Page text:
Study says VeriStrat predicts response but not survival benefit from erlotinib

October 15, 2012

A study, published in the November 2012 issue of the International Association for the Study of Lung Cancer's (IASLC) Journal of Thoracic Oncology, showed the plasma test VeriStrat can predict response but not survival benefit from erlotinib. The study was conducted on a subset of patients enrolled in the NCIC Clinical Trials Group, BR.21 phase III trial of erlotinib versus placebo in previously treated advanced non-small cell lung cancer patients.

VeriStrat is a commercially available serum-based or plasma-based test using matrix-assisted laser desorption ionization mass spectrometry methods. In this study, were used from 441 of 731 enrolled patients. VeriStrat testing was successful in 98.9 percent of samples (436), classifying patients as Good or Poor. For Good patients, the median survival was 10.5 months on versus 6.6 months on placebo. For Poor patients, the median survival was 4 month for patients on erlotinib and 3.1 months for patients on the placebo.

The authors confirmed that VeriStrat was predictive for response and also looked at whether or not VeriStrat is predictive for differential versus placebo. The interaction term comparing relative benefit in the two cohorts was not significant (p = 0.48), indicating that both the Good and Poor cohorts derived similar relative benefit from erlotinib. VeriStart was prognostic for both progression free and overall survival (i.e. in patients who did not receive erlotinib).

The authors conclude that VeriStrat is able to predict response, but neither progression nor overall survival to erlotinib and is a "prognostic biomarker in previously treated patients with advanced NSCLC. Further studies are required to define the clinical utility of VeriStrat and other blood-based biomarkers in defining the appropriate patient population for therapy with erlotinib and other EGFR-based therapies."

Explore further: EURTAC Phase III study: Erlotinib nearly doubles progression-free survival vs. chemotherapy

Related Stories

EURTAC Phase III study: Erlotinib nearly doubles progression-free survival vs. chemotherapy

July 5, 2011
In the first phase III study to include Western lung cancer patients, first-line treatment with erlotinib (Tarceva) nearly doubled progression-free survival compared with chemotherapy, according to research presented at the ...

Recommended for you

CAR-T immunotherapy may help blood cancer patients who don't respond to standard treatments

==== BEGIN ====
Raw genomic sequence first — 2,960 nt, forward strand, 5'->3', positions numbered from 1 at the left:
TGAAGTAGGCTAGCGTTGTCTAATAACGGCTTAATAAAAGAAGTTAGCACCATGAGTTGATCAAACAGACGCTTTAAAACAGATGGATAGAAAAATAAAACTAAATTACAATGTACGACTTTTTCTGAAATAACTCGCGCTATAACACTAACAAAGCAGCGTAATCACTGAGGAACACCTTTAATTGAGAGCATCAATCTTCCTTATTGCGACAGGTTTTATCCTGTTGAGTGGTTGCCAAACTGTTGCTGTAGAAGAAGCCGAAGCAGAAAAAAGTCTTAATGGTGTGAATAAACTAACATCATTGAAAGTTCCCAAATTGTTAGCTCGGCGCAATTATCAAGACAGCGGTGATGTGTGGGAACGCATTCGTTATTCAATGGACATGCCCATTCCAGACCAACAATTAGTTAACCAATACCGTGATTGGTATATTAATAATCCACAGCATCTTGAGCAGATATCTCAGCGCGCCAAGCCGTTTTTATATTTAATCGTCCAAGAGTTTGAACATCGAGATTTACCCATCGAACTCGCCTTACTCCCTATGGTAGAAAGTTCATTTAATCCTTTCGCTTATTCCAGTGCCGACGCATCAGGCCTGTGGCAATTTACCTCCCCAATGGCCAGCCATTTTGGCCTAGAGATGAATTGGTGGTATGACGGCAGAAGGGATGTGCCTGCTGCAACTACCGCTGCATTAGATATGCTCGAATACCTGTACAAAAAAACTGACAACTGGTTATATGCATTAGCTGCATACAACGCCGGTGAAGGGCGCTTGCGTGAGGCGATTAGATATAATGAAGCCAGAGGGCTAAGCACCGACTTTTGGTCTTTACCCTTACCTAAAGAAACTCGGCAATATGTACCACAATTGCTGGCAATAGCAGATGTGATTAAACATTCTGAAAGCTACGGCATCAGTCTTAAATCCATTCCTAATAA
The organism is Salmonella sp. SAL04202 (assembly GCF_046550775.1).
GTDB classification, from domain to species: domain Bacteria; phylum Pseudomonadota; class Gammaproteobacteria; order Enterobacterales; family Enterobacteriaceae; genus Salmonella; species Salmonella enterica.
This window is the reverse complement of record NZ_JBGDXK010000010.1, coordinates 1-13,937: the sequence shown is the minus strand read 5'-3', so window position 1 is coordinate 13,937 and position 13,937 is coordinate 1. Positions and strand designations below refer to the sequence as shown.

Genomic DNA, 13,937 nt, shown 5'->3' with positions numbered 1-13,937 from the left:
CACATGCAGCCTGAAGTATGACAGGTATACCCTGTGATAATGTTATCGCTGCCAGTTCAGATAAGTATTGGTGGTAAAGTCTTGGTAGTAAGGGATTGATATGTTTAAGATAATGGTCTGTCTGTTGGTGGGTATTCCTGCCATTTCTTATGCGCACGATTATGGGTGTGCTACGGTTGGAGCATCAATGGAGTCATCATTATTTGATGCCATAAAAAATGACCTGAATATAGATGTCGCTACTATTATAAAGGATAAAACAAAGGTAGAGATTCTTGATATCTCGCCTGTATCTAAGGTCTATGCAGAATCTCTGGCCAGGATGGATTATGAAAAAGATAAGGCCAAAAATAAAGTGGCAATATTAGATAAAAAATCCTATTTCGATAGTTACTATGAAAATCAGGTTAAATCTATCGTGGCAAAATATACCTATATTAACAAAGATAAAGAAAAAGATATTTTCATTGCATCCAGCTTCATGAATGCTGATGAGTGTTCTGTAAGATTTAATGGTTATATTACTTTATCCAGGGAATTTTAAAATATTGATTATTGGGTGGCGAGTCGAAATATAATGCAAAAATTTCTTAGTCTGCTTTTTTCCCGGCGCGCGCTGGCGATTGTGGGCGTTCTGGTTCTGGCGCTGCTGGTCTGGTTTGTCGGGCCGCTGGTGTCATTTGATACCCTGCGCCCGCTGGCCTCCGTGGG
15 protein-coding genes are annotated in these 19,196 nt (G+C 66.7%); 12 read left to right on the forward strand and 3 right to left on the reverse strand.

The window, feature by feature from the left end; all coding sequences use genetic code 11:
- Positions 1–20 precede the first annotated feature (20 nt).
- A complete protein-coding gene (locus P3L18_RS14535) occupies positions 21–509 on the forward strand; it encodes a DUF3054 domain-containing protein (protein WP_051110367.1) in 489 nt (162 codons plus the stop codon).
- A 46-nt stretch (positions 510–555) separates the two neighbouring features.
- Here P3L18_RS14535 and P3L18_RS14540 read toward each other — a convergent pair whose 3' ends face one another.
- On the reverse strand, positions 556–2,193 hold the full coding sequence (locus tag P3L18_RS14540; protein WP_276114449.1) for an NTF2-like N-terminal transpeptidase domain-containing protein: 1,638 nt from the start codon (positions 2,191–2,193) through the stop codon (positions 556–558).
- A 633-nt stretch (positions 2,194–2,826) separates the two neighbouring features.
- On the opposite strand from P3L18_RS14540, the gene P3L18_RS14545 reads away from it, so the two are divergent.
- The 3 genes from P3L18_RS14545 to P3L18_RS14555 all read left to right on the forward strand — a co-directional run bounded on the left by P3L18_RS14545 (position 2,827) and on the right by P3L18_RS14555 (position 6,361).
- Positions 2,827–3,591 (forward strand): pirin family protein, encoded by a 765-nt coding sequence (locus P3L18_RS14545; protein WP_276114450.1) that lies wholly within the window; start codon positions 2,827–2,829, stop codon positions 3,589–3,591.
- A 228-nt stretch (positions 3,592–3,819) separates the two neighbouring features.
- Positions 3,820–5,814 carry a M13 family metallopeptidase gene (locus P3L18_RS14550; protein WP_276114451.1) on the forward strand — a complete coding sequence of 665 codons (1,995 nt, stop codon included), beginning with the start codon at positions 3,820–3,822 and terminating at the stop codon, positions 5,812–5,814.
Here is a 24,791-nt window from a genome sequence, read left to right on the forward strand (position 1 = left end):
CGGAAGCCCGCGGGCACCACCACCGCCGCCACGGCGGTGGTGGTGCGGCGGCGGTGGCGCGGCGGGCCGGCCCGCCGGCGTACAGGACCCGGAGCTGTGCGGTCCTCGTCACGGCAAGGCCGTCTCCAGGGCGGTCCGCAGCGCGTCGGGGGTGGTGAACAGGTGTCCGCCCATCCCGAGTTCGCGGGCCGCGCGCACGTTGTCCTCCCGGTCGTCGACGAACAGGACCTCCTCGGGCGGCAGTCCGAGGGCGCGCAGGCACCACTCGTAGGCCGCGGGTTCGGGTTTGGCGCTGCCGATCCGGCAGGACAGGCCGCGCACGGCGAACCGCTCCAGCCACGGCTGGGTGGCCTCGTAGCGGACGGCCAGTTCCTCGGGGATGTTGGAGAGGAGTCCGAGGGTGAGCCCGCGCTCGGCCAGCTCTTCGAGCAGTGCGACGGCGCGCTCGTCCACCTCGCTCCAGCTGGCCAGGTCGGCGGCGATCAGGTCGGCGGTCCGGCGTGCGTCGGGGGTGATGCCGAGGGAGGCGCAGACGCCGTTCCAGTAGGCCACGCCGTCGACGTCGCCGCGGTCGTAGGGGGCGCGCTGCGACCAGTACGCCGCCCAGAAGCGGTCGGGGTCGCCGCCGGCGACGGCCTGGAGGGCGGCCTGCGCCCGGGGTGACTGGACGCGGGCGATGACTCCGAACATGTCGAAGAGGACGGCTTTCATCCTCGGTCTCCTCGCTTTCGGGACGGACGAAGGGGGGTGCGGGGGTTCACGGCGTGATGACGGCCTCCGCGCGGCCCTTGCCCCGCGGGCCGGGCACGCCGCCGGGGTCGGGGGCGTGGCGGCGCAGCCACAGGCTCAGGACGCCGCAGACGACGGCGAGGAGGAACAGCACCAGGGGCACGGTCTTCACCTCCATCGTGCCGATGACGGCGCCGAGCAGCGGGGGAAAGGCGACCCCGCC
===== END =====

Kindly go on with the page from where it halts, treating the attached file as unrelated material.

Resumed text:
October 20, 2017
Siteman Cancer Center at Barnes-Jewish Hospital and Washington University School of Medicine in St. Louis is one of the first centers nationwide to offer a new immunotherapy that targets certain blood cancers. Newly approved ...

Researchers pinpoint causes for spike in breast cancer genetic testing

October 20, 2017
A sharp rise in the number of women seeking BRCA genetic testing to evaluate their risk of developing breast cancer was driven by multiple factors, including celebrity endorsement, according to researchers at the University ...

Study shows how nerves drive prostate cancer

October 19, 2017
In a study in today's issue of Science, researchers at Albert Einstein College of Medicine, part of Montefiore Medicine, report that certain nerves sustain prostate cancer growth by triggering a switch that causes tumor vessels ...

Gene circuit switches on inside cancer cells, triggers immune attack

October 19, 2017
Researchers at MIT have developed a synthetic gene circuit that triggers the body's immune system to attack cancers when it detects signs of the disease.

One to 10 mutations are needed to drive cancer, scientists find

October 19, 2017
For the first time, scientists have provided unbiased estimates of the number of mutations needed for cancers to develop, in a study of more than 7,500 tumours across 29 cancer types. Researchers from the Wellcome Trust Sanger ...

Researchers target undruggable cancers

October 19, 2017
A new approach to targeting key cancer-linked proteins, thought to be 'undruggable," has been discovered through an alliance between industry and academia.

0 comments

Please sign in to add a comment. Registration is free, and takes less than a minute. Read more

Click here to reset your password.
Sign in to get notified via email when new comments are made.